Refugees stream into Greek island, meet wretched conditions
Dozens of people from the Middle East reached the Greek island of Kos from nearby Turkey Wednesday, joining thousands already camped in wretched conditions on what is normally a tourist playground known for its sun and beaches.
Overwhelmed and unprepared for the unprecedented influx, authorities on the eastern Aegean Sea island have been heavily criticized for their treatment of the migrants — mostly refugees from Syria.
At least two rubber boats made landfall just before dawn in the Psalidi coastal area, and dozens of men, women and children set off on the four-kilometer (2.5-mile) trudge to the island capital of Kos.
Their first question was where they had landed — which provoked strong laughter as Kos has an obscene meaning in Arabic.
“I feel good to be here, but I still miss my family” in Syria, said Omar Mohammad, a 25-year-old English literature graduate from Aleppo.
He said the three-hour crossing from Turkey was his third attempt to reach Greece in four days. On two occasions, Turkish officials had pre- vented him from leaving.
Shortly later, an Italian patrol boat participating in a European border watch mission brought in about 50 people rescued at sea — tying up beside dozens of long inflatable dinghies seized by the coast guard.
Struggling with its worst postwar financial crisis, Greece has been overwhelmed by the wave of refugees and economic migrants, more than 125,000 of whom have reached the eastern Aegean islands this year — a 750 percent increase over 2014.
The country is Europe’s main entry point for people arriving by sea, as the alternative route from north Africa to Italy has become increasingly dangerous due to fighting in Libya. From Greece, the migrants move north through the Balkans, hoping to gain asylum, preferably in Germany, the Netherlands or Scandinavia.
‘The worst city in the world’
“Aleppo is the worst city in the world,” said Dirar, another English graduate who made the crossing with Mohammad’s group. “There’s no electricity, no water, no Internet. My home was destroyed by a rocket blast,” he said, showing a picture on his mobile phone of himself in the wreckage.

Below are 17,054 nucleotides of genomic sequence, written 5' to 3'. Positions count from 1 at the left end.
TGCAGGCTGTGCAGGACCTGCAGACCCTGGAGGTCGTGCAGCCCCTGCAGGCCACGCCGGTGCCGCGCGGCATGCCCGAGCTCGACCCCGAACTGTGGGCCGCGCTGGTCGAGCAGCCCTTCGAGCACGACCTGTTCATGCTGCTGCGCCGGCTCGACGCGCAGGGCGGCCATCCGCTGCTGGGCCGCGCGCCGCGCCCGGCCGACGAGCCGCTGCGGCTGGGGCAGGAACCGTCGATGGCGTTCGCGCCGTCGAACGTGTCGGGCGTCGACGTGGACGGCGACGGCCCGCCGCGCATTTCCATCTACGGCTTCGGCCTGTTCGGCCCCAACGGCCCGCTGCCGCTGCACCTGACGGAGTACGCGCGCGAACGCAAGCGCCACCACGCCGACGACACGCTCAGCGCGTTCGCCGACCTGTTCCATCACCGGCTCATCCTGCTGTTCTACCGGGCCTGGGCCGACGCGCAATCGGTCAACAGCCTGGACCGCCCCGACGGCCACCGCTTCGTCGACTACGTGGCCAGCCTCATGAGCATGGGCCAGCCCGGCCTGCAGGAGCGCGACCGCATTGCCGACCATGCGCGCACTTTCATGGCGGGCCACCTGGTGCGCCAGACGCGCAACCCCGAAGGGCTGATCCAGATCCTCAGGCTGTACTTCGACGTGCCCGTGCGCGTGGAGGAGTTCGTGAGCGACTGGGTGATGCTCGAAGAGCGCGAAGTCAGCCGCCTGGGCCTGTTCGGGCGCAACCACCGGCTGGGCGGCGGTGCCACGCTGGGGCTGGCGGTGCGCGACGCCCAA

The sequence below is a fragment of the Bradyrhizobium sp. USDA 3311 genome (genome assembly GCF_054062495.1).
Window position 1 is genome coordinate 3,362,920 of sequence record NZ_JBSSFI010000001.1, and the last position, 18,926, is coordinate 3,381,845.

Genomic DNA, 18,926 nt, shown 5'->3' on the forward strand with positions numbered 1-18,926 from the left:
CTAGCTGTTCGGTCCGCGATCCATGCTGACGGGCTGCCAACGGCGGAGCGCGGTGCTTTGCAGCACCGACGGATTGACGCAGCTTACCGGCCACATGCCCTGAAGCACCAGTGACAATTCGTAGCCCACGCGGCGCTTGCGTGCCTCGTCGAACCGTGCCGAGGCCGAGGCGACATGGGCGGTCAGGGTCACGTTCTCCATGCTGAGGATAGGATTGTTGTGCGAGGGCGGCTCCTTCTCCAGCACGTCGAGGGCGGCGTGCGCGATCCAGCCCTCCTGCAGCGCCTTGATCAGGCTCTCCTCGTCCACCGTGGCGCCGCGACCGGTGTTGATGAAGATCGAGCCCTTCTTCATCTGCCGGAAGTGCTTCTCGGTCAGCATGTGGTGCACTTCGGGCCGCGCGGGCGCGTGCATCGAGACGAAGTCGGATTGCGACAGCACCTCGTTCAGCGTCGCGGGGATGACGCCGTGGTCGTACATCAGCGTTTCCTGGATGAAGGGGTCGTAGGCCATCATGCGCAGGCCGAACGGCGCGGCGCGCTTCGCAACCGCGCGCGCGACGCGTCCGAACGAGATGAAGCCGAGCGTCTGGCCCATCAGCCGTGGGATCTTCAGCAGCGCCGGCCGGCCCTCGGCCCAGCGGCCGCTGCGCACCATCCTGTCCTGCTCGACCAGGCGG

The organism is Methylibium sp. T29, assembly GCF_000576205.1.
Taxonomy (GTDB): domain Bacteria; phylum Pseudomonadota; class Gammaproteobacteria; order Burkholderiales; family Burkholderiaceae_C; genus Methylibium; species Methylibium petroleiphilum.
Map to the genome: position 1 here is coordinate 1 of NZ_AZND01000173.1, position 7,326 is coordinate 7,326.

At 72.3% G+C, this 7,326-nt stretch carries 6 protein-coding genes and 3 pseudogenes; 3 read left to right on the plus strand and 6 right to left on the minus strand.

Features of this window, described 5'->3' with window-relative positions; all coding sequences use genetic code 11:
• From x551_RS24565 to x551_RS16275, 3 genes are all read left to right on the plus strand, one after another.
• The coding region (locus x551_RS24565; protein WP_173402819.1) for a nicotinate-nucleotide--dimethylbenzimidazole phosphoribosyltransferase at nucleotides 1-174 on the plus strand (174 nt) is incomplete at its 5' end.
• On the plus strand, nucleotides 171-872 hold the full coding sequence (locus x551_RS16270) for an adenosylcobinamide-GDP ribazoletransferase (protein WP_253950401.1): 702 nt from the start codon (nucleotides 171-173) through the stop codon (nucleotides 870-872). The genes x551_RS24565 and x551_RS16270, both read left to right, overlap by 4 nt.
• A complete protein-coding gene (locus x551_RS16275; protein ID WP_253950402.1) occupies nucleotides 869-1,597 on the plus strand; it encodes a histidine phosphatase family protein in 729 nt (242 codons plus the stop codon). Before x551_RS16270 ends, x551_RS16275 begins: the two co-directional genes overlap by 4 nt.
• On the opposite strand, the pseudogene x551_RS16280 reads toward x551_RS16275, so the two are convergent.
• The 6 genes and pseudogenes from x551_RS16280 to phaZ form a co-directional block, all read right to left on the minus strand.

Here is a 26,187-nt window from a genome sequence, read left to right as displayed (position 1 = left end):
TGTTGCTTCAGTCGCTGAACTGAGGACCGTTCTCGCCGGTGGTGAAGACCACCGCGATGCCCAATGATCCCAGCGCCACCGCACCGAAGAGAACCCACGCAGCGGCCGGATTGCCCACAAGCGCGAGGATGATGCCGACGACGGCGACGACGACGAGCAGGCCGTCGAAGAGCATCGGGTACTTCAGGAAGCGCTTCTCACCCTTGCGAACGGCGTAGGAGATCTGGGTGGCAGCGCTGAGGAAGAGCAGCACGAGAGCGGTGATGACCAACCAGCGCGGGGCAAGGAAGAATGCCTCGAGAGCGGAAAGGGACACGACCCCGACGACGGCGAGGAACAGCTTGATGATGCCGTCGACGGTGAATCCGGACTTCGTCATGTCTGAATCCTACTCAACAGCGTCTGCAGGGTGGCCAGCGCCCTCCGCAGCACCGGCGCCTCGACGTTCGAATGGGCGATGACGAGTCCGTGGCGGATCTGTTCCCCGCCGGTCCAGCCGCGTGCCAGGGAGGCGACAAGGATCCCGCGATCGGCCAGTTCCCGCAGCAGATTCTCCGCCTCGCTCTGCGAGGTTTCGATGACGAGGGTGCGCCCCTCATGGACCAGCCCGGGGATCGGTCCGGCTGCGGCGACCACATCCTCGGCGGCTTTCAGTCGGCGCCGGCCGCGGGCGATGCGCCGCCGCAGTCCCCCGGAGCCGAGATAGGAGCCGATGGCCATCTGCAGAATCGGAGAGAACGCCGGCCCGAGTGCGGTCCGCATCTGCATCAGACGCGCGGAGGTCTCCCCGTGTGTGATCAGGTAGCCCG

“I was so happy to be alive that I took a selfie,” he said. “From Greece, I will travel through Macedonia, Serbia and Hungary to Germany.”
But first, those reaching the islands have to be registered by Greek authorities to get necessary travel documents. Huge backlogs caused by the sheer number of arrivals and lack of official preparedness have trapped thousands on Kos, waiting for the papers that will secure them a berth on an Athensbound ferry.
For the past two days, Kos authorities have been evicting refugees sleeping rough in parks and streets, locking them in an old football stadium that is the island’s main registration center. Many women and young children are among those interned in a sunbaked waste without shade or hygiene facilities.
“The situation here is very bad and police here they beat a boy, they beat a man, they beat children, it’s too bad,” Syrian refugee Laith Saleh, who is in the stadium, told The Associated Press by phone Wednesday. “We can’t go out.”
Doctors Without Borders, the medical charity also known as Medecins sans Frontieres, criticized Greek authorities after police in the stadium used fire extinguishers and batons Tuesday to break up a crowd jostling for papers.
“MSF is very worried about how the situation is evolving in Kos,” MSF director of operations Brice de le Vingne said late Tuesday. “What was previously a situation of state inaction is now one of state abuse, with police using increasing heavyhanded force against these vulnerable people.”
Municipal officials weren’t available to comment Wednesday, but have long been lobbying for the refugees to be taken to the mainland. Mayor Giorgos Kyritsis has pledged to get them off parks and public areas.
Migrants climb over a wall at the stadium where they go through a registration procedure by the police on the Greek island of Kos on Wednesday, Aug. 12.